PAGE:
Lifeboats on the Coronavirus Sea
Why do we take the people we know for granted?
Why do we take the people we know for granted? It’s a question I have asked myself often. Why do we do this? Is it just part of being human, that the miraculous can become commonplace to us with the passing of time? A new city, a new home, another human being? So wonderful at first, before the newness of them fades into the background noise of daily life?
My family lives in New York City. It is the city we love dearly. Yesterday, New York Governor Andrew Cuomo projected 116,000 coronavirus deaths across the state. Most of those fatalities will take place here.
A threat like this dials your thinking way down. Where I once reveled in our city’s glorious sprawl of human complexity, now I track the specific square inches where that vast complexity intersects. A turnstile at the 86th Street subway entrance. The checkout at the grocery store. No, not the checkout, the credit card reader, where all the hands brush by. Places where the dead have been, or will have been, soon enough. The places a million hands touch.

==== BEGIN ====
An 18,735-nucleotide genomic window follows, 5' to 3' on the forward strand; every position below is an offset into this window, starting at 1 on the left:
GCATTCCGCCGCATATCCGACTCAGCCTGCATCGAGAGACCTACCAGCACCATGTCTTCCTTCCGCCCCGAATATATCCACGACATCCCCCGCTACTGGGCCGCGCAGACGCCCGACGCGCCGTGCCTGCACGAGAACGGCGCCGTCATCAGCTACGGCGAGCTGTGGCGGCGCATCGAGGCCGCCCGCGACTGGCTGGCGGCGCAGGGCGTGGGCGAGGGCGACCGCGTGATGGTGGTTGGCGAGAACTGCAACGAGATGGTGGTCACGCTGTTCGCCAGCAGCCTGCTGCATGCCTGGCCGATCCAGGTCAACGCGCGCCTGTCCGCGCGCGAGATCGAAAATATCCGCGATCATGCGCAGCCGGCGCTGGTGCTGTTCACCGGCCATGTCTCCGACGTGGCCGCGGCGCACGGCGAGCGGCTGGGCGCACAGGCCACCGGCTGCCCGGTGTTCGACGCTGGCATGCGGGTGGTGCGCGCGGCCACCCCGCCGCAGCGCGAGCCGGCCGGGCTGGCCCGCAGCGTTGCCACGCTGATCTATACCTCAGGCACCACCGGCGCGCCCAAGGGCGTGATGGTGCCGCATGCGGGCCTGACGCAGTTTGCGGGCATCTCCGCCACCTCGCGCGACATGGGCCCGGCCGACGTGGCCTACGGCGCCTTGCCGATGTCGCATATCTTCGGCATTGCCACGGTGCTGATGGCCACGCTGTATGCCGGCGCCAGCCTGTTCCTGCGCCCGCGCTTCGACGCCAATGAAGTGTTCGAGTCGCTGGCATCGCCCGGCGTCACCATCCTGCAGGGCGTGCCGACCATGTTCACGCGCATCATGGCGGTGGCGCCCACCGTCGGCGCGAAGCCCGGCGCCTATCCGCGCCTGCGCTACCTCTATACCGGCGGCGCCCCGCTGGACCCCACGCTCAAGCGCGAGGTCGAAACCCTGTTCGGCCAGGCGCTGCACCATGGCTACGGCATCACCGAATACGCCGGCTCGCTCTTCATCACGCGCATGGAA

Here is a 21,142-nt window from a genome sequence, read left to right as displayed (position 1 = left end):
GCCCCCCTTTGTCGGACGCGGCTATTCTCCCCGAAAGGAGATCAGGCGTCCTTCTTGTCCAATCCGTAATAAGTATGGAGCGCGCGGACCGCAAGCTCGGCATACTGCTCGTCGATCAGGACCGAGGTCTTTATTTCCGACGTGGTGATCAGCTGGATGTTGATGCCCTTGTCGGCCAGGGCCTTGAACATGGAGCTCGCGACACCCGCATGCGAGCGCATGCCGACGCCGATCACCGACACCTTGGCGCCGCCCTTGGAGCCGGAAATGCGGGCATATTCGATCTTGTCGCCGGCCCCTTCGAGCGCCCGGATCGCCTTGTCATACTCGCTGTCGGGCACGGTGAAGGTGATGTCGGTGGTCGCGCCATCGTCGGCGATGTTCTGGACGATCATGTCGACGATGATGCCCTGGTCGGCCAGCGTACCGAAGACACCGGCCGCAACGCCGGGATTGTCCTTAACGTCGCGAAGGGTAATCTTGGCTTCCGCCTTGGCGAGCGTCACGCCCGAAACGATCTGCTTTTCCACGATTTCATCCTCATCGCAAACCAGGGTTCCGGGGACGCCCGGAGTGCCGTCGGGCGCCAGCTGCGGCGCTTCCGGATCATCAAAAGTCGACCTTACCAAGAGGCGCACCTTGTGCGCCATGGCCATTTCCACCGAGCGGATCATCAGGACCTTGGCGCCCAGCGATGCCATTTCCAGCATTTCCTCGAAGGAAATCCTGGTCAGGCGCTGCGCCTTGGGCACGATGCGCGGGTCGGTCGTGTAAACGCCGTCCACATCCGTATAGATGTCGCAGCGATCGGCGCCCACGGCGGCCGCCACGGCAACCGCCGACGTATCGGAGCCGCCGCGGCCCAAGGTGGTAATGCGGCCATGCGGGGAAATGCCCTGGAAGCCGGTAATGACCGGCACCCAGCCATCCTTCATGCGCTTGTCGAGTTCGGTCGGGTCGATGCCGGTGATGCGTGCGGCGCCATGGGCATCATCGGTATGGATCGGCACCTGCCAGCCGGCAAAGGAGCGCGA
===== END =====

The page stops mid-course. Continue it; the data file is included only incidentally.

A postcard for a casino in Atlantic City is waiting in my mailbox, addressed to someone who hasn’t lived here in five years, offering a free bus ride from Port Authority. Wouldn’t be so free anymore. I wonder about the person who okayed this promotional mailing months ago, in a different world. Do they still have a job? I imagine one casino somewhere, still jangling and clanging away, its gaudy carpets trod by mad, grinning retirees who are forever fed up with being told what to do. Zombies in a coronavirus cyclone.